BET Republicans: Greenwich Passes Historic Budget

Submitted by Dan Ozizmir, Nisha Arora, Karen Fassuliotis, Harry Fisher, and Leslie Tarkington – Republican members of Greenwich’s Board of Estimate and Taxation.

Last week the Greenwich Board of Estimate and Taxation (BET) approved a budget for the fiscal year commencing July 1, 2023 (FY24). The budget shows a particular commitment to improving and maintaining Greenwich’s town and school infrastructure. The approved capital expenditures are a record $112 million, which is 72 % greater than the current year’s expenditures.

When comparing the FY24 capital and infrastructure spending program the BET approved more than double the average of projects approved in the prior seven years. The greatest capital resources were allocated for an additional $4 million for soil remediation at Greenwich High School, $67.5 million, the remainder of a $70 million commitment, for an all-new Central Middle School, an additional $10 million for soil remediation at Western Middle School, $5.2 million for paving and road maintenance, $3 million to replace the North Street bridge, and $1.7 million for a new ladder truck for the Fire Department, among many other items. In an immediate response to the many comments received by the BET from residents asking to improve the Old Greenwich School, the budget also allocates $2.6 million to improve the School’s sewer system, and adds additional funds to address immediate ADA needs identified by the Board of Education (BOE) for future capital needs, including a badly needed elevator and ramps. The budget also allocated money to continue the architecture and engineering design for an extensive renovation of Old Greenwich School. These monies allow the Old Greenwich Building Committee to continue their work toward a final design.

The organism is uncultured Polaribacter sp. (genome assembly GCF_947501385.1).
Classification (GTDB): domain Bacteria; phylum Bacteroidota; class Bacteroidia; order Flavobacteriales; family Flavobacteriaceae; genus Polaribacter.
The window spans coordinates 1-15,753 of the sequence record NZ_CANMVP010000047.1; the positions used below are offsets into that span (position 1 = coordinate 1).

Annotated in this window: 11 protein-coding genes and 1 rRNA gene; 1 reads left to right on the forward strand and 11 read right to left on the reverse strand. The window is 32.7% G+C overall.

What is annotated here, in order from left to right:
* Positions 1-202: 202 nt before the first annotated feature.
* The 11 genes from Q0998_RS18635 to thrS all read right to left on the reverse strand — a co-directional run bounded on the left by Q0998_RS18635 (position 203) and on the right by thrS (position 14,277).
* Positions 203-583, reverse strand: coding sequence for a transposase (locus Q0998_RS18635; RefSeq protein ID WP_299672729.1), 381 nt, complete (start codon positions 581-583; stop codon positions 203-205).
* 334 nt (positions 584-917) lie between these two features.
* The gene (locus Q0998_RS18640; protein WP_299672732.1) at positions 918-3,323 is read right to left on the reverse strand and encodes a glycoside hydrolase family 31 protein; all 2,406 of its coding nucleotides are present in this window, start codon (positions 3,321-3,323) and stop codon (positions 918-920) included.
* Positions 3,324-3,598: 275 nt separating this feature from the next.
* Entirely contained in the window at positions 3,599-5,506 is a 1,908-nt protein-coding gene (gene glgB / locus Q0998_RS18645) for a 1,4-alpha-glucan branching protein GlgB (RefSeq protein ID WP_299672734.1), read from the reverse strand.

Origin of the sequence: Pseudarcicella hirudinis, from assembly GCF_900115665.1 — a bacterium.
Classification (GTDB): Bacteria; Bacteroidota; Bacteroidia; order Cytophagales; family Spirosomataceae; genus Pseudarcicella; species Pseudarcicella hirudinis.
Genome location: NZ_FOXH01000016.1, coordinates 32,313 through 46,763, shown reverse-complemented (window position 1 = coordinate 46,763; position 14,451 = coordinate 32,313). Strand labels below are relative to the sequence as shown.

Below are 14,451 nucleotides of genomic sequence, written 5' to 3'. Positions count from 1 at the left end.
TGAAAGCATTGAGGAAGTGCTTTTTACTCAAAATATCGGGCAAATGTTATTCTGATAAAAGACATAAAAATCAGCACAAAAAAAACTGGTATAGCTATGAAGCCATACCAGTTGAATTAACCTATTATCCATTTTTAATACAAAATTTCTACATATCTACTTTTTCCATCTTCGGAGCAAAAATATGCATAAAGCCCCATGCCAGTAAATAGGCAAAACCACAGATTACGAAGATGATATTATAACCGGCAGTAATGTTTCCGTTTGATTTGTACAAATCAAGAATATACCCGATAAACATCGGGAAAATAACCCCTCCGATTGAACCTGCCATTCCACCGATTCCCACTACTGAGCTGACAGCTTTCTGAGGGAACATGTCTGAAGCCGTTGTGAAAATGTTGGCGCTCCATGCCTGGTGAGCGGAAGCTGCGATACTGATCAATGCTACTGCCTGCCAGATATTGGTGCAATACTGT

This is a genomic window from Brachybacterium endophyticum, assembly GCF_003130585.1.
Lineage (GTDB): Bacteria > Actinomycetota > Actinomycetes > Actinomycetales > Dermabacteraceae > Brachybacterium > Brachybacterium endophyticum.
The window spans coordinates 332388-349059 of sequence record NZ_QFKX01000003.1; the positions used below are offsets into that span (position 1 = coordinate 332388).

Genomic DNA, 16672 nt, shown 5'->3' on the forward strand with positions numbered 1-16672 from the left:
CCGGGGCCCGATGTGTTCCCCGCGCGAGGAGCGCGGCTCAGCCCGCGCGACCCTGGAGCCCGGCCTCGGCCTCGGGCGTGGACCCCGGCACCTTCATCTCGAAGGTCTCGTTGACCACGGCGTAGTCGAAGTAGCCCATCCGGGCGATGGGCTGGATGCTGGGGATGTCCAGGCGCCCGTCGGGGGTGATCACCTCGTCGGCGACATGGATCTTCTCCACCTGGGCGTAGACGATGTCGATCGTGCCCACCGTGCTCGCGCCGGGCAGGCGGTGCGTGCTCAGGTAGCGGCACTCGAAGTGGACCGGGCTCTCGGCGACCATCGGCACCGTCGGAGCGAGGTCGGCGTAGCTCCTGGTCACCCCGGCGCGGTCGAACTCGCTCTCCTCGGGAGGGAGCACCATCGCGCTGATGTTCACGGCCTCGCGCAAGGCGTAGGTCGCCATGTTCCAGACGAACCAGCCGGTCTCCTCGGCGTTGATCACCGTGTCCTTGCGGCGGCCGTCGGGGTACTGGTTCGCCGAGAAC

Operating expenses total $427 million, an increase of 3.4%. Our school system accounts for most of this spending. Of the $427 million, the schools, including employee benefits, account for $225.1 million. The Schools’ extraordinary capital program must be added to this to reflect the full financial commitment to our School system.

When looking at next year’s extraordinary amount of spending on infrastructure, the Town’s net debt is expected to grow by $59.8 million. Total debt today is $213.7. This is consistent with Greenwich’s bond rating which is AAA, indicating the highest credit quality and financial strength. Essentially all Greenwich’s debt, except the sewer plant and Nathaniel Witherell, has a conservative maturity of 8 years or less. Excessive debt is a danger to many municipalities, but not to Greenwich. Our debt will continue to be well-managed.

Here’s some excellent news: even with this extraordinary level of capital spending, the projected increase in the property tax rate is 1.00% mills. This is well below the current rate of inflation. Greenwich’s financial management continues to be strong, and our Town’s financial position is rock-solid. This is because our town continues to see an increase in our Grand List, which allows the Town to address amenities as well as needed infrastructure needs.